Waterfalls and Wilderness

Other than Tamblingan Lake, Munduk is known for its density of waterfalls. Along the ridge road that runs parallel to the twin lakes, multiple smaller village roads invite travellers to sojourn into the surrounding forests in search for waterfalls.

Popular destinations include Banyumala and Banyu Wana Amertha, the latter offering a choice of up to four waterfalls in one area that one can explore. Forest paths will take you deep into the mountain ravines, whose towering cliff walls are thick with tropical ferns and creepers, giving the area an almost Jurassic-like experience. A short trek through the bush will be rewarded by a cool dips in the pools of these falling rivers.

Offering a slightly different atmosphere is Melanting Waterfall. Found on the mountain roads descending to the north coast, the journey to this natural wonder offers a more expansive experience of the Munduk environment. For one, the longer walking path treads gently across the rolling foothills, traversing around the depths of the ravines, with views across Bali’s northern landscape. The open walkways brings you past locals selling exotic locally-grown produce, bounty of the fertile Munduk hillsides, left to dry under the hot sun. Vanilla pods, cacao seeds, cloves, nutmeg and candlenut, sticks of cinnamon and even lumps of wild ‘kopi luwak’, i.e. coffee beans excreted by the civet cat (luwak). These are put out on display for passersby to touch and smell, and hopefully purchase as a souvenir of their time in the verdant highlands.

In recent years, Munduk has become quite a productive coffee growing area as well. Much like Bali’s well-known coffee-growing region of Kintamani, Munduk is blessed with much of the same ingredients: cool climates and volcanic soils bursting with nutrients. It just happens that these are great conditions for the more treasured arabica beans, which require lower growing temperatures than its robusta counterpart.

Back on the road to Melanting Waterfall, the local residents have done well to keep the area clean and litter-free, clearly implementing a relatively strict protocol on waste management that has paid off. It remains pristine, and the paved walkways manicured and welcoming for the average trekker.

The waterfall itself is a powerful force, churning out a foaming gush of waters from 30m high into the relatively small plunge pool below, which trickles off into a contrasting peaceful stream that visitors can comfortably scramble up. Its impressive height has created a deep ravine, a peaceful enclave embellished by the streaks of sunlight that pierce between the tangling canopy above head, glistening in the atmospheric spray of Melanting’s frothing rapids. The water in the stream is crystal clear, making for a refreshing dip for those willing to brave the chill of a fresh mountain river!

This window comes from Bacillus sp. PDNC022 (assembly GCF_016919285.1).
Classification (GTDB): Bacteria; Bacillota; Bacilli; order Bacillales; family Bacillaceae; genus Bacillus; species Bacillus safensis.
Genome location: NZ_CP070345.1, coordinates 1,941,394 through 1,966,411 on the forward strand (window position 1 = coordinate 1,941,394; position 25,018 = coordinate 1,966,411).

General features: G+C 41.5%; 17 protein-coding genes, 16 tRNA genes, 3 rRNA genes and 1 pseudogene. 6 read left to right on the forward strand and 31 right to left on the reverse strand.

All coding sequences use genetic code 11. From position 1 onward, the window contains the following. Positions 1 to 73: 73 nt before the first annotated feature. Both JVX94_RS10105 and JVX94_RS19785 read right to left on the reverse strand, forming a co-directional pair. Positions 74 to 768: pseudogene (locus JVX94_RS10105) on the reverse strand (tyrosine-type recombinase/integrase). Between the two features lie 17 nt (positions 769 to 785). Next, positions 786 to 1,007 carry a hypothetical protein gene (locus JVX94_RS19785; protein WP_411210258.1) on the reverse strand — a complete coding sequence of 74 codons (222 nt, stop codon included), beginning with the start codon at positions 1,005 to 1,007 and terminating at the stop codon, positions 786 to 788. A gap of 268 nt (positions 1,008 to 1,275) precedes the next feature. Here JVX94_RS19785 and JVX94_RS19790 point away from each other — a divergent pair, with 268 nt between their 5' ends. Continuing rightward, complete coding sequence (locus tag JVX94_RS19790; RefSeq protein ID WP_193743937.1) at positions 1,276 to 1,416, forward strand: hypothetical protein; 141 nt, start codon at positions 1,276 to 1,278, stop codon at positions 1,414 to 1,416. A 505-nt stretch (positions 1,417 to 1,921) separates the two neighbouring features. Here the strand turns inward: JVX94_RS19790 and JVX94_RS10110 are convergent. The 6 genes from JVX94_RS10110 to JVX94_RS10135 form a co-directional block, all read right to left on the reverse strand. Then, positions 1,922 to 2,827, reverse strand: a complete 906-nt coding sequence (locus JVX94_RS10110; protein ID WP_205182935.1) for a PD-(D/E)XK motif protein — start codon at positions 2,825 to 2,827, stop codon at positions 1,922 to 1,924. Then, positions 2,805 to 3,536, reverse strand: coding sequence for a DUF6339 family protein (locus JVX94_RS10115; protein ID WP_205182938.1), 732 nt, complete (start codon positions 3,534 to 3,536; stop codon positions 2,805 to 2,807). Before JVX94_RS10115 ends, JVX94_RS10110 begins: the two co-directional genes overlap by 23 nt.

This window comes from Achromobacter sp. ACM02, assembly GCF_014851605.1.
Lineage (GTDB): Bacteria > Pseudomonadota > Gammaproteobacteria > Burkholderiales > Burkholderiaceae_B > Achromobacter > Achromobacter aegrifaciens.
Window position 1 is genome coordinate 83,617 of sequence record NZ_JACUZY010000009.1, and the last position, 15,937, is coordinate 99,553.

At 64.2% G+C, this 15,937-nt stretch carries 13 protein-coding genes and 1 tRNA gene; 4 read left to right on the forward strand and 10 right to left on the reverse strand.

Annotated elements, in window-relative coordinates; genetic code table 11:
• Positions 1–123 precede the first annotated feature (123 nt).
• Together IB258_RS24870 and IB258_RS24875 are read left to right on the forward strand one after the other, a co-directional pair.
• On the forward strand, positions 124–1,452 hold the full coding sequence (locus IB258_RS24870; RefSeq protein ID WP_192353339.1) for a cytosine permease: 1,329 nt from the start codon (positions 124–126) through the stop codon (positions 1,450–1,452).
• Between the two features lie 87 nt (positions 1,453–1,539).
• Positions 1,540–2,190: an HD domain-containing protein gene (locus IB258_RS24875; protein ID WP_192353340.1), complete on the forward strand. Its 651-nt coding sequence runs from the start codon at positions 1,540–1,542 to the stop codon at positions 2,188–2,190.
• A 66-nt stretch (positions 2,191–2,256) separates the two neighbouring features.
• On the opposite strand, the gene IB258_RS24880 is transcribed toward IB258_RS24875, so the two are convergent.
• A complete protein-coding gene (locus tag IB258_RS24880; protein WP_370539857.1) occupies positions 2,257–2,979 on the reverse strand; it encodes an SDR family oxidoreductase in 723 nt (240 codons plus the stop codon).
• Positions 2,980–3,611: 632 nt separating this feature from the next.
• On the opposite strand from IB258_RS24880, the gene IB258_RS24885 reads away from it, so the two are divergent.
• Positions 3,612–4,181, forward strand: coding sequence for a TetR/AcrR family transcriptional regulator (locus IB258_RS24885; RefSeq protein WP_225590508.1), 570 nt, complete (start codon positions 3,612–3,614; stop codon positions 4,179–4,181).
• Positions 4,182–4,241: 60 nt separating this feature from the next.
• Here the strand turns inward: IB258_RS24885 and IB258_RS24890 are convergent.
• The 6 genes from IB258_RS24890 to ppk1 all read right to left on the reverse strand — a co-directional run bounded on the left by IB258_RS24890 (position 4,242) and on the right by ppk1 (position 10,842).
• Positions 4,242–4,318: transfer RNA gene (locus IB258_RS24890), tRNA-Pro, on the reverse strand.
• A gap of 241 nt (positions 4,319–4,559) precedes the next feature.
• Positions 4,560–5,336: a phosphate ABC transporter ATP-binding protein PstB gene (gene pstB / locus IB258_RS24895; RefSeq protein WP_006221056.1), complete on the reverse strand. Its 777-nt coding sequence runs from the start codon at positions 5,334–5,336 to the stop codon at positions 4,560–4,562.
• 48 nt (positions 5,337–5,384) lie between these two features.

Munduk’s real charm is its northern facing side, which presents perhaps one of the most jaw-dropping views of Bali’s north coast. Where much of Munduk’s ‘plateau’ is insular — encapsulated within caldera walls, shrouded by forest — the steep hillsides that cascade down towards the sea are open, liberating and even humbling. Between the ridges that carve their way up the mountain are gentler plains, where farms and rice terraces are sculpted into the landscape, adding variety to the texture and colour of the landscape. The Munduk Rice Terraces and Dayang Rice Terraces are testament to this.

What really distinguishes this area from much of Bali is Munduk by night. A sharp chill seems to descend from the sky, bringing with it the mist of clouds that blankets the roads and hillsides — the theatre curtains closing on the day. It’s not uncommon for bonfires and yes, even fireplaces, to be lit, creating a welcoming hearth around which friends can gather. A very different experience on the island of the gods, up in the central highlands of Bali.

Edward Speirs

Edward Speirs

Edward, or Eddy as he prefers to be called, is the Managing Editor of NOW! Bali and host of the NOW! Bali Podcast. He enjoys photography, rural travel and loves that his work introduces him to people from all walks of life.